Peach (Tao Zi)
Botanical Name: Prunus persicae
Peach fruit is enjoyed in the West, but in China, the pits are also used as an important medicine for treating conditions caused by blood stagnation. In China, peaches are associated with longevity and vitality. In the West the fruit is known for its heart healthy and antioxidant properties.
Below is an overview of Peach (Tao Zi), combining and interpreting the best of Western Science, Traditional Chinese Medicine (TCM), Shamanism, Folklore and more. Gain a balanced and thorough understanding of the healing properties of Peach (Tao Zi).
Western Name: Peach
Also Known As: N/A
Organs/Systems: Heart, Skin, Nutrition, Large Intestines
Key Western Actions & Medicinal Uses: Antioxidant, Anti-inflammatory, Antifungal. Heart disease, metabolic syndrome, constipation, reduce the possibility of uterine fibroids, promote blood circulation.
Pin Yin: Tao Zi (Peach) and Tao Ren (Peach Pit)
Also Known As: Peach Pit Kernel
Meridians: Peach (Tao Zi) – Lung, Large Intestine. Peach Pit (Tao Ren) – Heart, Large Intestine, Liver, Lung.
Key TCM Actions & Medicinal Uses: Peach (Tao Zi) – Promotes the secretion of Saliva/Moistens the Intestine: constipation, thirst. Moves Blood/Removes Food Stagnation: amenorrhea, indigestion. Peach Pit (Tao Ren) – Dispels Blood Stasis/Prevents Inflammation: painful menstruation, injury, flank pain, abdominal pain, lung abscesses. Intestinal abscesses with immobile abdominal mass. Moistens the Intestine/Unblocks the Bowels: constipation due to dry intestines. Soothes Allergies.
Parts Most Frequently Used: Peach, Pit, Flowers
Flavors/Temps: Peach (Tao Zi) – Sweet, Neutral. Peach Pit (Tao Ren) – Bitter, Sweet, Neutral.
Caution: Very safe.
History/Folklore: The name, “persica,” refers to the peach trees widespread cultivation in Persia (present day Iran) before it was transplanted to Europe. The genus Prunus, includes cherry, apricots, almond and plum trees. They are all in the rose family of plants.
China is the world’s largest producer of peaches. Fossil records indicate that peaches date back to 2.6 million years ago. Recent evidence indicates that peaches were cultivated in China as early as 6000 B.C. They have been mentioned in writings dating back to the 11th century B.C. as favorite foods of kings and emperors.
Peach cultivation reached Ancient Greece by 300 B.C. and they were well known by the Romans in the first century AD and were found painted on the walls of Ancient Roman homes. The peach was brought to the Americas by the Spanish explorers of the 16th century, eventually making its way to England and France by the 17th century. Although Thomas Jefferson had peach trees at Monticello, general commercial farming of the trees did not start in the United States until the 19th century.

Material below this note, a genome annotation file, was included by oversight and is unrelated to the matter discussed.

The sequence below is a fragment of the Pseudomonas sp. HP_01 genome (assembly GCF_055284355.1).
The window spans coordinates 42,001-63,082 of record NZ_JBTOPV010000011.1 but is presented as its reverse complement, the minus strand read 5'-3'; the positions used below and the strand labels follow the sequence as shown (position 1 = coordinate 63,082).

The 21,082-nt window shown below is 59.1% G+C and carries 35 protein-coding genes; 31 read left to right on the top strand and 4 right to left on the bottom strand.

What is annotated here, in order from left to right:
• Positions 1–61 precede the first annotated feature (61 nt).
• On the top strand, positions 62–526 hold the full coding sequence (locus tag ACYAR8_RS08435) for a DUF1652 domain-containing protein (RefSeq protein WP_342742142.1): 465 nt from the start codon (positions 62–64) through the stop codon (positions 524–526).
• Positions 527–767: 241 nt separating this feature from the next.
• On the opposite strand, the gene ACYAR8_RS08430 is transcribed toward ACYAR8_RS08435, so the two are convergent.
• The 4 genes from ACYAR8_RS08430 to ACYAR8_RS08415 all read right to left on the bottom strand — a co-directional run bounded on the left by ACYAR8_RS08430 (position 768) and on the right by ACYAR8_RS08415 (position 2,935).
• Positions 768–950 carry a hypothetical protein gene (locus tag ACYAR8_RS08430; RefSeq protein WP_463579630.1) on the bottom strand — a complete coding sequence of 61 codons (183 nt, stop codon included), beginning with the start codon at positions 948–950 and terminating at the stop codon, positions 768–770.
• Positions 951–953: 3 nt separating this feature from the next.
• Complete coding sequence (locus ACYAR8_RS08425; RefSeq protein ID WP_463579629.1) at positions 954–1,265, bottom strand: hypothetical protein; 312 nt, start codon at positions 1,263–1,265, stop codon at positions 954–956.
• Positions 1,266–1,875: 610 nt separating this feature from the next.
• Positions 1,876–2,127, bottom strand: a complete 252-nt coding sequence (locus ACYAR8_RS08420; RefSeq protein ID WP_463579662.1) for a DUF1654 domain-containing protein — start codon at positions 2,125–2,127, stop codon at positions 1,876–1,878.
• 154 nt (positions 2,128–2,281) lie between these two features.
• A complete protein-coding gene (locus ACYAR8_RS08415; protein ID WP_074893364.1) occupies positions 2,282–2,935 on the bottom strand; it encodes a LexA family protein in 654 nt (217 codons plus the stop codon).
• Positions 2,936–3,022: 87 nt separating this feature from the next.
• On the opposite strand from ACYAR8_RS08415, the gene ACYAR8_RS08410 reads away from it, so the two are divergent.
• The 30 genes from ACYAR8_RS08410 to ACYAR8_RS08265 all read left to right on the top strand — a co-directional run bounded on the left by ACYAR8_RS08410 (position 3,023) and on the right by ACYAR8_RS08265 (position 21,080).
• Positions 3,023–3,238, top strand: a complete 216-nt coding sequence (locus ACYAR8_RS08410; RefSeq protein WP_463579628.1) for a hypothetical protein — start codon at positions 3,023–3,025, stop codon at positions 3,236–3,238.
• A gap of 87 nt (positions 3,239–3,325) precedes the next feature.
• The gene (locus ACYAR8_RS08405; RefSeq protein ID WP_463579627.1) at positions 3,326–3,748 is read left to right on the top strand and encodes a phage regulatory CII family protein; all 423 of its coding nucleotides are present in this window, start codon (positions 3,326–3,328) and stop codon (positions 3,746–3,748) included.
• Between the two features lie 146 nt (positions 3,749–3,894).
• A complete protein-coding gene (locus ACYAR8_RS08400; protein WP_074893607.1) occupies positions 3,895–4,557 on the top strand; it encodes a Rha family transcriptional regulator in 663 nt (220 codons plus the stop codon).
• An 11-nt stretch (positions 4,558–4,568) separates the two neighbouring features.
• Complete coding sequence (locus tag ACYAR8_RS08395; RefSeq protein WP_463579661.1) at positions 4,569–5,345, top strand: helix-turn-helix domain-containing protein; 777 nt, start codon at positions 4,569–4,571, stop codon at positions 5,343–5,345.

100 grams of peaches is only 39 calories. They are loaded with antioxidants that help fight free-radicals, prevent cancer and protect your heart from disease. Like many fruits and vegetables, the highest levels of nutritional value are found in the skin.
The caffeic acid found in peaches helps inhibit a type of fibrocarcinoma, a tumor that grows in fibrous connective tissue. Certain colon cancers are also stunted by peach consumption.
Peach fruit is enjoyed in the West, but in China, the pits are also used as an important medicine for treating conditions caused by blood stagnation. Compounds in peach pits reduce the growth of papilloma (tumors) on the skin and slow the growth of cancers in the body. Typical dosing is 4.5- 9 g. It is recommended the pits not be broken into smaller pieces until being dispensed.
Peaches are being studied for their heart health benefits and ability to counter metabolic syndrome. The combination of bioactive compounds found in peaches create a notable improvement in individuals at risk for heart disease, weight gain and diabetes.
Peach flower extract can protect your skin from harmful UV damage that can cause skin cancers.
Most peach trees sold by nurseries are cultivars that have been budded or grafted onto suitable rootstock to improve the quality of the fruit.
Peach blossoms are highly valued in China. The peach is said to possess more vitality than any other tree because the flowers bloom before the leaves sprout. Branches of peach blossoms were carried before ancient rulers to protect them from evil spirits and energies. Peachwood was used for carving the earliest known door gods during the Han dynasty. Peachwood bows were used to shoot arrows in every direction to dispel evil. Slips of the wood and carved peach pits were used as amulets to protect a person’s life, safety and health. Peachwood wands were used in exorcisms to ward off evil.
The “Old man of the South Pole” is a deity of Chinese folk religion and is depicted holding a large peach, representing life and health.
Artists of the Renaissance were claimed to use the image of a peach to represent a heart, if the peach included a leaf, this was a symbol for the tongue, implying speaking the truth from one’s heart.
Peach (Tao Zi) – Polyphenols (Chlorogenic acid, Catechins, Epicatechins), Flavonols (Rutin and Isoquercetin), Caffeic acid, Vitamin A and C, Magnesium, Potassium, Iron. Peach Pit (Tao Ren) – Amydgalin, Emulsin, Oleic acid, Glyceric acid, Linoleic acid.
Peaches and Nectarines
Peaches and nectarines are the same species, even though they are regarded as commercially different fruits. The only difference being peaches contain fuzz on their skin and nectarines do not.
The term “bitten peach,” first used by the legal philosopher Han Fei, became a byword for homosexuality.
Allergy to peaches is a relatively common sensitivity to proteins found in peaches and almonds too.
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